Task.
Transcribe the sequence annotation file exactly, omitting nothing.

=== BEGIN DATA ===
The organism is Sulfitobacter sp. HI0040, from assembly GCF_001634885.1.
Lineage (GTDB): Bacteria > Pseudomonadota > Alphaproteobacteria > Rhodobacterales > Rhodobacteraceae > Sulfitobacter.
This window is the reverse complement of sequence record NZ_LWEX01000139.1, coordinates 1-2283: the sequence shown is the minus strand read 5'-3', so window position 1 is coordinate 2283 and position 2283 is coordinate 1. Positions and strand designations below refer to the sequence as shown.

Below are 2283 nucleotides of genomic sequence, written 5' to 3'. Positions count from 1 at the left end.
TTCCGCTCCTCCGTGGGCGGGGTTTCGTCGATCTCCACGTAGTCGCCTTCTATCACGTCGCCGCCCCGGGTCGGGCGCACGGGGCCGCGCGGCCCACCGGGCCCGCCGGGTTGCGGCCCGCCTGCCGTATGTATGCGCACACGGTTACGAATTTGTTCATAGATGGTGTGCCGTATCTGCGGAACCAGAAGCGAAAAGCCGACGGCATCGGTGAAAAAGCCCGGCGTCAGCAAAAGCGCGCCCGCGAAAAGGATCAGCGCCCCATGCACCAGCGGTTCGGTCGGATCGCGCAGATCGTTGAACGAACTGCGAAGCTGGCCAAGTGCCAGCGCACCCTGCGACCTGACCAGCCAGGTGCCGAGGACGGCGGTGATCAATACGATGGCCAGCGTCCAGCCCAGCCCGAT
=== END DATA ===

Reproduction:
The organism is Sulfitobacter sp. HI0040, from assembly GCF_001634885.1.
Lineage (GTDB): Bacteria > Pseudomonadota > Alphaproteobacteria > Rhodobacterales > Rhodobacteraceae > Sulfitobacter.
This window is the reverse complement of sequence record NZ_LWEX01000139.1, coordinates 1-2283: the sequence shown is the minus strand read 5'-3', so window position 1 is coordinate 2283 and position 2283 is coordinate 1. Positions and strand designations below refer to the sequence as shown.

Below are 2283 nucleotides of genomic sequence, written 5' to 3'. Positions count from 1 at the left end.
TTCCGCTCCTCCGTGGGCGGGGTTTCGTCGATCTCCACGTAGTCGCCTTCTATCACGTCGCCGCCCCGGGTCGGGCGCACGGGGCCGCGCGGCCCACCGGGCCCGCCGGGTTGCGGCCCGCCTGCCGTATGTATGCGCACACGGTTACGAATTTGTTCATAGATGGTGTGCCGTATCTGCGGAACCAGAAGCGAAAAGCCGACGGCATCGGTGAAAAAGCCCGGCGTCAGCAAAAGCGCGCCCGCGAAAAGGATCAGCGCCCCATGCACCAGCGGTTCGGTCGGATCGCGCAGATCGTTGAACGAACTGCGAAGCTGGCCAAGTGCCAGCGCACCCTGCGACCTGACCAGCCAGGTGCCGAGGACGGCGGTGATCAATACGATGGCCAGCGTCCAGCCCAGCCCGAT